The next day is an early start for a divine brekkie at Manhattan Beach 24-hour institution The Kettle. The food is fantastic, but no post-party names are in attendance, so onwards it is, to the full-on freakfest that is Venice Beach.
Venice has long been a major counterculture hub. Made famous by the Z-Boy skaters, White Men Can’t Jump basketball courts and open-air muscle gym once frequented by Arnie, the 2.5 mile strip is an all-day circus of performers, artists and fortune-tellers.
Down and outs hold out placards offering “shitty advice for $2”, while reclining stoners occasionally lift boards claiming they “work for marijuana”. Every 100 metres or so is a marijuana medical centre, places where for about $40 you can see a so-called green doctor, somebody who can legally prescribe you weed. Competition is tough so boisterous hawkers dressed in green scrubs urge you through the doors. Less tough, apparently, is getting approval from the doctor, with the list of required ailments including insomnia, anxiety and “many other disorders”.
Leaving the crazies, I go in search of some more natural sights and head south, out of town, to Palos Verdes. The views of the Pacific coastline are spectacular and, as the sun melts into the ocean (Baywatch theme in head), we’re treated to the rare sight of about 15 blue whales swimming south, spouting water high into the air each time they touch the surface. It’s a timely reminder that there’s more to this most famous of desert cities than simply being famous. From the creaking oil wells besides the freeways, to the surrounding parks, bountiful ocean and massive, spacious strip of sand that forms the city’s western flank, there’s much more variety than I’d expected in a place I’d considered plastic.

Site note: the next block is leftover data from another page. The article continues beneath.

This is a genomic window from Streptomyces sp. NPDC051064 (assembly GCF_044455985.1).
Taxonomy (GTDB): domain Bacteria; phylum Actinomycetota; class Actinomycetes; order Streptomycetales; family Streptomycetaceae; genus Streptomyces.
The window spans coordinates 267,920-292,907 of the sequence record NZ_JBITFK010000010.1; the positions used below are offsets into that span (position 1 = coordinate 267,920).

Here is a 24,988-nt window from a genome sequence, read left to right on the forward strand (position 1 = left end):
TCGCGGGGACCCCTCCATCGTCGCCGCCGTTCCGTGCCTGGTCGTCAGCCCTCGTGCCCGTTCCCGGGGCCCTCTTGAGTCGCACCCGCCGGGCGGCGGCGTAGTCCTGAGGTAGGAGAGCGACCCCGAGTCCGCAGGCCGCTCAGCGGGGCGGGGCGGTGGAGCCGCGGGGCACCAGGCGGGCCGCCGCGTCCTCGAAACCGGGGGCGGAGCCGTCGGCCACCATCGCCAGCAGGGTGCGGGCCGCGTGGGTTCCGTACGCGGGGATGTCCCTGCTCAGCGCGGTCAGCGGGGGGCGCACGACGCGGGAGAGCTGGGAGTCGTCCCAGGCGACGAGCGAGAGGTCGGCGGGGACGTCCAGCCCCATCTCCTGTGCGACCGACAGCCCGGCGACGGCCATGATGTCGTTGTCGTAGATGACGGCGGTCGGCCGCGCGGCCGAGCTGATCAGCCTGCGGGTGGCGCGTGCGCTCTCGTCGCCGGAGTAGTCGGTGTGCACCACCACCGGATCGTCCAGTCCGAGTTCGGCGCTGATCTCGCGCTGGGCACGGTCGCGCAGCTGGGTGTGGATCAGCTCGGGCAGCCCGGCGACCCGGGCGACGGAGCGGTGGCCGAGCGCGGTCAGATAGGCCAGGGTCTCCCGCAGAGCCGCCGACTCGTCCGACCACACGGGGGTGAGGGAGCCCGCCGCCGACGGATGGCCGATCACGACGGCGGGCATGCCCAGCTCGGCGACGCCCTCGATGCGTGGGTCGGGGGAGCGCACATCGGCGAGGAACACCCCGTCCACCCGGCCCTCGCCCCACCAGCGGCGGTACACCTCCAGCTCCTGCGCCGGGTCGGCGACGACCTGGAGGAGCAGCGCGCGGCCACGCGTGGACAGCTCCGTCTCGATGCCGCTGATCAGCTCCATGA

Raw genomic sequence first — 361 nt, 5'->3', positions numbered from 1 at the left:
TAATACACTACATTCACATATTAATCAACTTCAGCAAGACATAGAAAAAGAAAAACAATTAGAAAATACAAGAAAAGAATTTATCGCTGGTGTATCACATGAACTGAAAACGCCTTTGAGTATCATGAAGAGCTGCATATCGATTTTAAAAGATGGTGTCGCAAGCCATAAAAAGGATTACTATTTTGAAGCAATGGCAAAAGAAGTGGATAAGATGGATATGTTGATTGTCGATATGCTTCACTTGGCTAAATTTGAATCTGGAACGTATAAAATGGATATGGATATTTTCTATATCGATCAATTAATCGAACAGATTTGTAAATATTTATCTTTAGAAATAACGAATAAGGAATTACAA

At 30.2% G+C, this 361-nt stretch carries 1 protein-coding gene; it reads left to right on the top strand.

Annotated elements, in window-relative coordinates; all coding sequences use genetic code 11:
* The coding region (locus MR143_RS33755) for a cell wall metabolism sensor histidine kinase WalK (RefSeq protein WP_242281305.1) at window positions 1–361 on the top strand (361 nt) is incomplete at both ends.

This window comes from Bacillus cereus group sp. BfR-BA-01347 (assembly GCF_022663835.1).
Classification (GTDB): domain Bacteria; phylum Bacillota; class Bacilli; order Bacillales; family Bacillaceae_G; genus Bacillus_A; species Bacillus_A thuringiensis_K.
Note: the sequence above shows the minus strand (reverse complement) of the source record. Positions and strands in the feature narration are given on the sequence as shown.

But one problem persists. I’ve still not got a celebrity spotting to call my own. With just one day remaining, it’s time for extreme measures. It’s time for the celebrity tours. I head downtown and quickly realise that just about every other vehicle belongs to Starline Tours, who’ve been stalking celebs for tourists since way back in 1935. I figure they’re the ones for me.
On my way to their base by Grauman’s Chinese Theatre, I stroll up Hollywood Boulevard, taking in some of the 2,500 stars that dot the pavement, bearing the names of some of the biggest talents in history. There’s Michael Jackson, Charlie Chaplin and Houdini, as well as some of the real giants of entertainment, like the Rug Rats and Power Rangers. More interesting, perhaps, is who’s not there. Julia Roberts, for example, apparently didn’t like the idea of 10 million people a year walking all over her. Mohammed Ali supposedly had the same opinion, but they liked him more, so put his on the wall. Others, like George Clooney, simply didn’t fancy having to attend the opening ceremony, while yet more no doubt baulked at the $30,000 fee.